3. That’s what Metro’s budget problems are all about. In 2008 there were buses on standby that could swoop in when a bus broke down or was delayed or unexpectedly overcrowded, but they were eliminated early in the recession. That’s why routes have gotten less reliable. Now Metro has only enough funds to keep the current service operating, and that will shrink this year unless this Plan B succeeds.

      4. @Mike. If you are trying to say that Metro had enough spare capacity in 2008 to handle a once in 25+ years surge like this morning’s my response is either (A) Bulls**t or (B) It’s a really good thing that we’ve had 5 years of “funding crisis” to cut down the excess capacity away.

        I’d be the first to agree that we are a little closer to the bone than ideal, but the sort of extra capcity need to keep modern fleets (and outside the trolleys, we do have a reasonably modern fleet) near 100% avaliability is nowhere close to enough to handle something like today.

      5. No, of course it couldn’t have handled this much surge. I’m saying it’s the reason there’s no extra capacity.

    2. There’s only so much you can do when your max system capacity (number of vehicles and drivers) is determined by commute peak demand. If you’ve ever been around UW during a football game and seen all the buses lined up down Montlake and Pacific waiting to take people home from the game… that’s possible because the game is on a Saturday, when Metro is otherwise operating way under peak capacity. Also they’re trying to move a fraction of the people and they don’t have such major street closures to deal with.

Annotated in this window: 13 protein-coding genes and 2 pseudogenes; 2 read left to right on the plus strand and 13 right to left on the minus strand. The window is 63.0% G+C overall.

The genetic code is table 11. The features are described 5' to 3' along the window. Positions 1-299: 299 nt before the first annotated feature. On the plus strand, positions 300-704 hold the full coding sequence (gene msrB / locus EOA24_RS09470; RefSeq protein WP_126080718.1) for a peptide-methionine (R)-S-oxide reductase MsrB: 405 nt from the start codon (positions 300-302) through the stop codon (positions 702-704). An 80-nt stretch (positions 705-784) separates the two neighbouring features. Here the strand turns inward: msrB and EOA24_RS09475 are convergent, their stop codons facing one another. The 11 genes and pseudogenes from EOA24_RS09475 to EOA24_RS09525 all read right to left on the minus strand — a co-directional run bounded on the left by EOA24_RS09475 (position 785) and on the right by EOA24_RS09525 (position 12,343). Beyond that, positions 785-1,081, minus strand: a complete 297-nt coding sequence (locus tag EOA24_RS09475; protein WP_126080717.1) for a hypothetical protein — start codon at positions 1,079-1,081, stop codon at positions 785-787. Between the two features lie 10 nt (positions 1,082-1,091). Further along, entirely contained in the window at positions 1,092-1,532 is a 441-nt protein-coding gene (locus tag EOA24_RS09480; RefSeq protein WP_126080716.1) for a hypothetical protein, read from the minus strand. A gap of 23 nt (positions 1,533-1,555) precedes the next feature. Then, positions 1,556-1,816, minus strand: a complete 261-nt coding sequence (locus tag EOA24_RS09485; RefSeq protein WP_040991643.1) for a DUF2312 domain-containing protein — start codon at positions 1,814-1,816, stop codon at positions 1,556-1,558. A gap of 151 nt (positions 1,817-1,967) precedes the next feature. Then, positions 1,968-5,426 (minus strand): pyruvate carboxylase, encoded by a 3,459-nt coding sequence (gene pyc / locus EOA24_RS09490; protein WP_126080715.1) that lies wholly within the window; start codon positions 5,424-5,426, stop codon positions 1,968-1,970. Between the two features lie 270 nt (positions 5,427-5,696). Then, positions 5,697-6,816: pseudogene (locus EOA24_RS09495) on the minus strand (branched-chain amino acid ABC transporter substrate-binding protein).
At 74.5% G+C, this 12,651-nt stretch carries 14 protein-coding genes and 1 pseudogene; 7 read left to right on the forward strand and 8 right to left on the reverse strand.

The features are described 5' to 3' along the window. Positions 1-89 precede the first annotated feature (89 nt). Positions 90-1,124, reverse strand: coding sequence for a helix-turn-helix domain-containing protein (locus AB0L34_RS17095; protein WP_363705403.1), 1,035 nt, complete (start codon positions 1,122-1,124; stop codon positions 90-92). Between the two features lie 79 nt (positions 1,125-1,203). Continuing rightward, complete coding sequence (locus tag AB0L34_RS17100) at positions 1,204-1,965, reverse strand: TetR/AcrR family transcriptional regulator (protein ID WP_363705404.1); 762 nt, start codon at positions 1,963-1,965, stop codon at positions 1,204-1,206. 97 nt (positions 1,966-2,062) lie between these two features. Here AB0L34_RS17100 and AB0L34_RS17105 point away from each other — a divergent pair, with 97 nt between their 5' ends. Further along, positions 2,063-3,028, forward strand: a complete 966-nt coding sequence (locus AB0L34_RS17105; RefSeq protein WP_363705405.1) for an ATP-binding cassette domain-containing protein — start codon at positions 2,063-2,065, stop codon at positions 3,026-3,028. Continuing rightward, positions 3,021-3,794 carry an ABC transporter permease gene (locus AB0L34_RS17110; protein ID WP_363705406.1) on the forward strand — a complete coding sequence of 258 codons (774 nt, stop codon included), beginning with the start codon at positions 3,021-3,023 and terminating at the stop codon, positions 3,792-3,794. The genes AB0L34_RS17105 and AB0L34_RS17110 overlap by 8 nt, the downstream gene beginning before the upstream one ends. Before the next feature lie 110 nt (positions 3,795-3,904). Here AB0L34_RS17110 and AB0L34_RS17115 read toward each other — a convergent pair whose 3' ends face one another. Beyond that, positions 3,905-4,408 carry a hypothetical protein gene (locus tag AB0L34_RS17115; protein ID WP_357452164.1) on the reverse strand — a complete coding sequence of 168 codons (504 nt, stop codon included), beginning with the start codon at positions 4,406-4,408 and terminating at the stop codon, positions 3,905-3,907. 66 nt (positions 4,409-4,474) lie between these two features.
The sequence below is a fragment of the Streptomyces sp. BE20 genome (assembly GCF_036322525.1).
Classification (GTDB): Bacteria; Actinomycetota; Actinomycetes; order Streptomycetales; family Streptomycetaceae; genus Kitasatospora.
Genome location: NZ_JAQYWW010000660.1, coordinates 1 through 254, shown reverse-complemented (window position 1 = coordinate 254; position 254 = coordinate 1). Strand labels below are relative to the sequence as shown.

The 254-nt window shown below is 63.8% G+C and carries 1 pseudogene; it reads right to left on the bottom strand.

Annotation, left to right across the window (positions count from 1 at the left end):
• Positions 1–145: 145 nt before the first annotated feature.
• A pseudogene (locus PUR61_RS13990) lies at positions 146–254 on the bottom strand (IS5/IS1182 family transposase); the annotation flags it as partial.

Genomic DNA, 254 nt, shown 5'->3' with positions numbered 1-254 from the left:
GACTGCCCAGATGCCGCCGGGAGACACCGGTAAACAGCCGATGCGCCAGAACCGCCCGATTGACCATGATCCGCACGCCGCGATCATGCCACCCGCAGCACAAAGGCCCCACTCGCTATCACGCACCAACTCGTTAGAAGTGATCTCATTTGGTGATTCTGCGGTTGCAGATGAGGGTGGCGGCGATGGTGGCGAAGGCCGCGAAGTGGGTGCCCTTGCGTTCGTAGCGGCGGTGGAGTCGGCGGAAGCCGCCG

1. Yeah I have to agree here… even if they had more buses to send (robbing other routes??) there is only so much capacity on the roads at the moment (cars were bumper to bumper on 15th and Greenwood, and my co-workers were seeing 2 hour delays coming on the interstates!). Also, the bus tunnel is running at full capacity with both buses and link trains.

        The only thing I think that could have helped us right now is longer link trains, but we don’t have the capacity for that until 2016…

    3. I would just add that major street closures at the core of Metro’s system, crowds and unusual bad traffic congestion all make it hard to keep normal buses on schedule as well.

      1. The downtown traffic craziness makes me wonder if we shouldn’t have just said, “No normal buses run on the surface in an area bounded by Denny, I-5, the sound, and Jakcson.” Just turn ’em around at the edge of downtown and maybe run a circulator up and down 3rd for people that can’t walk the rest of the way to a tunnel stop.